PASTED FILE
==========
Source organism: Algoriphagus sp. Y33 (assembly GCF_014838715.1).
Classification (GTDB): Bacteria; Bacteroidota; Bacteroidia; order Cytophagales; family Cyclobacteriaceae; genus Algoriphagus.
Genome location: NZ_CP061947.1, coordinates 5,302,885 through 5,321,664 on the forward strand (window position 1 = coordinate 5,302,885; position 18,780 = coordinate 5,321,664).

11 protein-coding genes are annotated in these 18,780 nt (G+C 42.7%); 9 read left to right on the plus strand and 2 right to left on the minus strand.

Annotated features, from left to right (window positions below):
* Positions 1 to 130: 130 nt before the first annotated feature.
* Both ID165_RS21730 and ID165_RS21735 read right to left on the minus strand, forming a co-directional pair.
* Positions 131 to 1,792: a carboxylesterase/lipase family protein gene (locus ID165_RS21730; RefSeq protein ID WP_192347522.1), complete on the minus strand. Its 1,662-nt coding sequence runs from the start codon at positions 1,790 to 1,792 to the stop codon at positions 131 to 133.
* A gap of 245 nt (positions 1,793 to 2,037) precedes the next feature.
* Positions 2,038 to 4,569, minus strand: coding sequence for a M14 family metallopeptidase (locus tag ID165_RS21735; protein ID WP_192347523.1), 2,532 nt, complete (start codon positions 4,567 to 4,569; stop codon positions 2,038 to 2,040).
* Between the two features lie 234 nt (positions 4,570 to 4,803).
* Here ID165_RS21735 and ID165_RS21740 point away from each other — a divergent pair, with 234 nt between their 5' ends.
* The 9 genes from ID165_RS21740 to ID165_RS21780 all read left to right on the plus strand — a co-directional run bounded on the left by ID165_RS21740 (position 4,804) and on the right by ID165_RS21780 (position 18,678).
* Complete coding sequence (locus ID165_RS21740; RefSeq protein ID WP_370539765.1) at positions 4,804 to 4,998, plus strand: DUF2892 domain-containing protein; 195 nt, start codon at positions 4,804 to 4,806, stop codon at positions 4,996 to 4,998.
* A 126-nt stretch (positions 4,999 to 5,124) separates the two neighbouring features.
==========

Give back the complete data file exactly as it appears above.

Source organism: Algoriphagus sp. Y33 (assembly GCF_014838715.1).
Classification (GTDB): Bacteria; Bacteroidota; Bacteroidia; order Cytophagales; family Cyclobacteriaceae; genus Algoriphagus.
Genome location: NZ_CP061947.1, coordinates 5,302,885 through 5,321,664 on the forward strand (window position 1 = coordinate 5,302,885; position 18,780 = coordinate 5,321,664).

11 protein-coding genes are annotated in these 18,780 nt (G+C 42.7%); 9 read left to right on the plus strand and 2 right to left on the minus strand.

Annotated features, from left to right (window positions below):
* Positions 1 to 130: 130 nt before the first annotated feature.
* Both ID165_RS21730 and ID165_RS21735 read right to left on the minus strand, forming a co-directional pair.
* Positions 131 to 1,792: a carboxylesterase/lipase family protein gene (locus ID165_RS21730; RefSeq protein ID WP_192347522.1), complete on the minus strand. Its 1,662-nt coding sequence runs from the start codon at positions 1,790 to 1,792 to the stop codon at positions 131 to 133.
* A gap of 245 nt (positions 1,793 to 2,037) precedes the next feature.
* Positions 2,038 to 4,569, minus strand: coding sequence for a M14 family metallopeptidase (locus tag ID165_RS21735; protein ID WP_192347523.1), 2,532 nt, complete (start codon positions 4,567 to 4,569; stop codon positions 2,038 to 2,040).
* Between the two features lie 234 nt (positions 4,570 to 4,803).
* Here ID165_RS21735 and ID165_RS21740 point away from each other — a divergent pair, with 234 nt between their 5' ends.
* The 9 genes from ID165_RS21740 to ID165_RS21780 all read left to right on the plus strand — a co-directional run bounded on the left by ID165_RS21740 (position 4,804) and on the right by ID165_RS21780 (position 18,678).
* Complete coding sequence (locus ID165_RS21740; RefSeq protein ID WP_370539765.1) at positions 4,804 to 4,998, plus strand: DUF2892 domain-containing protein; 195 nt, start codon at positions 4,804 to 4,806, stop codon at positions 4,996 to 4,998.
* A 126-nt stretch (positions 4,999 to 5,124) separates the two neighbouring features.